OGDENSBURG — The city’s Fort de la Presentation will undergo several renovations soon, including the city’s own archeological park.

The Fort de la Presentation Association, which owns 25 acres of property at Van Rensselaer Point, recently acquired the Thomas Duffy property on Van Rensselaer, bringing the total amount of property to 27 acres.

“The property we bought has the remains of the actual fort on it,” Fort Association President Barbara O’Keefe said. “Underneath it, archeologists have found at least the bastion of the fort and a lot of 18th century artifacts from the French and British period and the War of 1812, the American period.”

In addition to the land, the association has also been given ownership of previous artifacts that were recovered, which are showcased at the New York State Museum in Albany and at SUNY Potsdam.

“The area is going to be an archeological park,” Mrs. O’Keefe said. “We would like to eventually have an archeological park there. The first dig was actually done by Potsdam students in 1987 and we would love to be able to do something like that again.”

The park would consist of interpretive panels with information of what has been uncovered underground, but the association still needs to assess the areas before opening them to the public.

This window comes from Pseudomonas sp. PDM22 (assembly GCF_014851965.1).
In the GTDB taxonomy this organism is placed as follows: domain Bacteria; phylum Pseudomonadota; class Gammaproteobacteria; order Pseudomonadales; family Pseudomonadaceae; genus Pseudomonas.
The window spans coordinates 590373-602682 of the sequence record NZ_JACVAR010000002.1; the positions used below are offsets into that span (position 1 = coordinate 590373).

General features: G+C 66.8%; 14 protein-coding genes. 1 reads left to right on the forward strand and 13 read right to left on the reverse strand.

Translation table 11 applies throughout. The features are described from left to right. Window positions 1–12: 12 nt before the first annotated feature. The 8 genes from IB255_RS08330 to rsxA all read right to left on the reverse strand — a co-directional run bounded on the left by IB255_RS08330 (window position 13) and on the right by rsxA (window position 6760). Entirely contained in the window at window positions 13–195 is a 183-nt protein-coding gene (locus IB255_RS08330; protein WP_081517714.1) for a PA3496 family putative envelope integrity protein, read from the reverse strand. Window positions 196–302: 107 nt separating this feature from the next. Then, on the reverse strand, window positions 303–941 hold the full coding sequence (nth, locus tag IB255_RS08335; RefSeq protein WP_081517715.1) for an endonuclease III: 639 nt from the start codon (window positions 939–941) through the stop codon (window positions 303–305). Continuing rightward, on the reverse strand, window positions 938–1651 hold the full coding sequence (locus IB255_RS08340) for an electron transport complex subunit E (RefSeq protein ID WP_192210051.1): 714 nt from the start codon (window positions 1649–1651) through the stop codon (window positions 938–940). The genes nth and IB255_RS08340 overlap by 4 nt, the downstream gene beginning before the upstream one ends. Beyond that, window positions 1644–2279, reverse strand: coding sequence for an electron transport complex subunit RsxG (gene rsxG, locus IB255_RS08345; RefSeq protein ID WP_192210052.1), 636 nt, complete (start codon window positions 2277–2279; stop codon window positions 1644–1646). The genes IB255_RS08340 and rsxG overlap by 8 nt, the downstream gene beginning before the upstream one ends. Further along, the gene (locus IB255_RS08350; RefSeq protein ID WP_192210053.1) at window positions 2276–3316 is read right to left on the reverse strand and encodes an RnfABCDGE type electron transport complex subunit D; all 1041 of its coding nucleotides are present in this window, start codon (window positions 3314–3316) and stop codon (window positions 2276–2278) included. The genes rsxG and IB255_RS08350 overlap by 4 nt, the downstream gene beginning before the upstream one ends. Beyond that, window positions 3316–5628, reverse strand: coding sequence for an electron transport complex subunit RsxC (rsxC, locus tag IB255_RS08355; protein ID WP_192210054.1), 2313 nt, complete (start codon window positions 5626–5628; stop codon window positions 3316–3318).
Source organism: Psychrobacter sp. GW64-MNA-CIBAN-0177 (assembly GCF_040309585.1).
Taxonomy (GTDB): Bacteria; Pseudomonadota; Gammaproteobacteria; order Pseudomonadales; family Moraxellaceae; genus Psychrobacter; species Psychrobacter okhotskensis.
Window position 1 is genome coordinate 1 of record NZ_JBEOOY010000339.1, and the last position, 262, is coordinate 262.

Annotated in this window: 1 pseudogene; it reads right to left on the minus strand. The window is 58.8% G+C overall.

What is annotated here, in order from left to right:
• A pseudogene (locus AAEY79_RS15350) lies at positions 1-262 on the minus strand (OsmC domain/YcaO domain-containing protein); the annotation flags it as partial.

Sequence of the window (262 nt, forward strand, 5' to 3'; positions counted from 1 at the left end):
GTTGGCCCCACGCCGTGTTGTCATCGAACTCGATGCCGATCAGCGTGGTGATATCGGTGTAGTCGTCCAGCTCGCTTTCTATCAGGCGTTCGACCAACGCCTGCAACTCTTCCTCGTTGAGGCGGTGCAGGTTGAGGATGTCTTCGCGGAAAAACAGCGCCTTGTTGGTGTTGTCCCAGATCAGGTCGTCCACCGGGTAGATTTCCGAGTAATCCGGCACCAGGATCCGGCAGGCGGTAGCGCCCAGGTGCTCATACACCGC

The fort will also undergo a complete makeover to its waterfront and shoreline thanks to a $1.3 million state flood resiliency grant to renovate damage caused by flooding in 2017 and 2019 — also known as the Lake Ontario Resiliency and Economic Development Initiative.

“On the Oswegatchie side, it’s going to be a natural shoreline using planting, tree roots and riprap which will encourage fishing,” Mrs. O’Keefe said. “On the St. Lawrence (River) side, some of the trails and the access road to the lighthouse are going to be raised and there will be an observation deck.”

In 2018, the fort officially opened its Abbie Picquet Interpretive Trail, which encouraged local and out of state tourism, but some of the trails were damaged due to flooding.

With part of the grant being used to raise the trails, Mrs. O’Keefe is hopeful the interpretive trail will continue to be something Ogdensburg residents and tourists can enjoy.

“In the summer in 2019, the parking lot was loaded with out of state cars,” Mrs. O’Keefe said. “It’s beautiful, you can walk or sit on the benches and watch the ships go by.”

The association is meeting Friday to discuss more in-depth details and dates but will not have an official start date for their upcoming projects until then. Updates can be found on their website at fort1749.org.

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Johnson Newspapers 7.1

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